Family & Relationships These newlyweds say a videographer walked out of their wedding because they're a same-sex couple. Now, they're fighting discrimination in the wedding industry.
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This is an excerpt from Wish We Knew What To Say: Talking With Children About Race by Pragya Agarwal, a behavioral and data scientist, activist and author, published by Dialogue Books. The Wish We Knew What To Say podcast is available wherever you listen to podcasts. How do we prepare our children against discrimination? This cannot just be a one-off conversation. All children can benefit from talking openly about diversity and bias. But for kids in groups more likely to be a target of discrimination, such conversations can be even more critical.
- Clarissa and Teegan Templeton said a videographer left their wedding after learning they were a same-sex couple.
- The couple got their money back, but they are now calling for a more inclusive wedding industry.
- Tolman Media, the company that hired the videographer, says it does not stand for discrimination.
Clarissa and Teegan Templeton expected their wedding to be one of the happiest days of their lives, but instead it turned out to be a day of pain and hurt.
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For the past 14 months, they have both worked two jobs to afford their dream wedding on a farm in North Carolina. Along with reserving the venue, flowers, and a photographer, they also booked a videographer through, an international company that has branches throughout the US.
However, on their wedding day, Clarissa said the videographer walked out moments before the ceremony began because they are a same-sex couple. Now, they're fighting back.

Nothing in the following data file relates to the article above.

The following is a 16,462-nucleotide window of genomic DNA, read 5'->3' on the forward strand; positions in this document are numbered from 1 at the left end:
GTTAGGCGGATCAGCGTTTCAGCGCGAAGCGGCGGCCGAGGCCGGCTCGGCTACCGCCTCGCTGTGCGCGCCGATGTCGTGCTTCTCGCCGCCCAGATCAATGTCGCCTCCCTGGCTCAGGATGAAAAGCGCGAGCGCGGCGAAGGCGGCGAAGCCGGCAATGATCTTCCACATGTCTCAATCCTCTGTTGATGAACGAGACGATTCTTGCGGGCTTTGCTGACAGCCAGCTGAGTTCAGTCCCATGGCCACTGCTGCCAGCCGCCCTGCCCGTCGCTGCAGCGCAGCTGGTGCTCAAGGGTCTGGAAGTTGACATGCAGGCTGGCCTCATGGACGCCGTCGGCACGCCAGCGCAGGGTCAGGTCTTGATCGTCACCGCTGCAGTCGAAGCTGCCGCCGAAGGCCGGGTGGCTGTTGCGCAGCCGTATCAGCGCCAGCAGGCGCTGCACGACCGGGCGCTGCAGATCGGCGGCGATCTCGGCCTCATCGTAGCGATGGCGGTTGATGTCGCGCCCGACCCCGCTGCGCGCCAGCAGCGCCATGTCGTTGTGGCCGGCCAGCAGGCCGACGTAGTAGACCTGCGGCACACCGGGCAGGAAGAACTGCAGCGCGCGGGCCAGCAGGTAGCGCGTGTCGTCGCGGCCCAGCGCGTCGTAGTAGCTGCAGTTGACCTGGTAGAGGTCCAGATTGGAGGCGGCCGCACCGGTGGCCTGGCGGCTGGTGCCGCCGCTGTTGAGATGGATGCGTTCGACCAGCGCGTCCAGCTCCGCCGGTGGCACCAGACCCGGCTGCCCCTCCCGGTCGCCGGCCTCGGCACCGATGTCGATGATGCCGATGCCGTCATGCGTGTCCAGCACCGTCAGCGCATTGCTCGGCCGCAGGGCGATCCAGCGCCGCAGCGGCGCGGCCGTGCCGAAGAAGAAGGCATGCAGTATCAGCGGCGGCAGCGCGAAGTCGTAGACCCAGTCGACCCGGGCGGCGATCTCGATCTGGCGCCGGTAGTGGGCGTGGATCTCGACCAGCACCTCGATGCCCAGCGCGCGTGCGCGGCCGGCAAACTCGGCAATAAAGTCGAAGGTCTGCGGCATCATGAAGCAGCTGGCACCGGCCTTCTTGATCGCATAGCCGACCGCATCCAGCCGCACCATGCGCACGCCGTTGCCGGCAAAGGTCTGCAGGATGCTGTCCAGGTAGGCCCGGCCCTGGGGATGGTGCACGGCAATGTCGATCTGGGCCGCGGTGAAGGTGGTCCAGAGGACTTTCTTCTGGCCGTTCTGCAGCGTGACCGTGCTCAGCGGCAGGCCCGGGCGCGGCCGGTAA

The couple says the videographer ruined their wedding day when he walked out
Clarissa Templeton told Insider she found Tolman Media on Instagram and booked their services in June 2020 for their wedding day on April 3, 2021. The Tolman Media branch in South Carolina contracted a videographer who reached out to the couple via email a month before the wedding to confirm his services and introduce himself.
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On the morning of their wedding day, Teegan arrived at the venue first and saw the videographer there. When Clarissa arrived, she said she didn't take notice of the videographer, but when the ceremony began, she couldn't spot him in the crowd as Teegan was walking down the aisle.
"I had a mini panic attack. I started to panic in my head and told myself maybe he ran to the car or had some technical difficulty," Clarissa said. "I refused to let myself focus on it anymore and put 110% of my focus on Teegan in that moment we were sharing together. I wanted to be in that moment."
After the ceremony, the couple started taking pictures outside, and Clarissa asked her photographer - who was not hired through Tolman Media - where the videographer went.
"She stood there and said, 'He left,' and I could hear the pain in her voice," Clarissa said. "I almost fell to the ground crying."
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Behind the scenes, Ashley Hansen, the Templetons' wedding planner, had called the videographer when she couldn't find him. She said during the phone call he told her he left because "of his faith and that he didn't feel comfortable because it's a same-sex marriage," Hansen said.
The videographer did not respond to Insider's request for comment.
After hearing what had happened, Clarissa and Teegan "faked it" through their wedding photos, but the rest of their day was ruined.
"I felt terrible, heartbroken, and like my heart was ripped out of my chest," Clarissa said. "We didn't even eat at our own reception. I honestly wanted the entire day to be over. I didn't want to be there anymore and neither did Teegan."
Clarissa shared their story on social media, where it has gone viral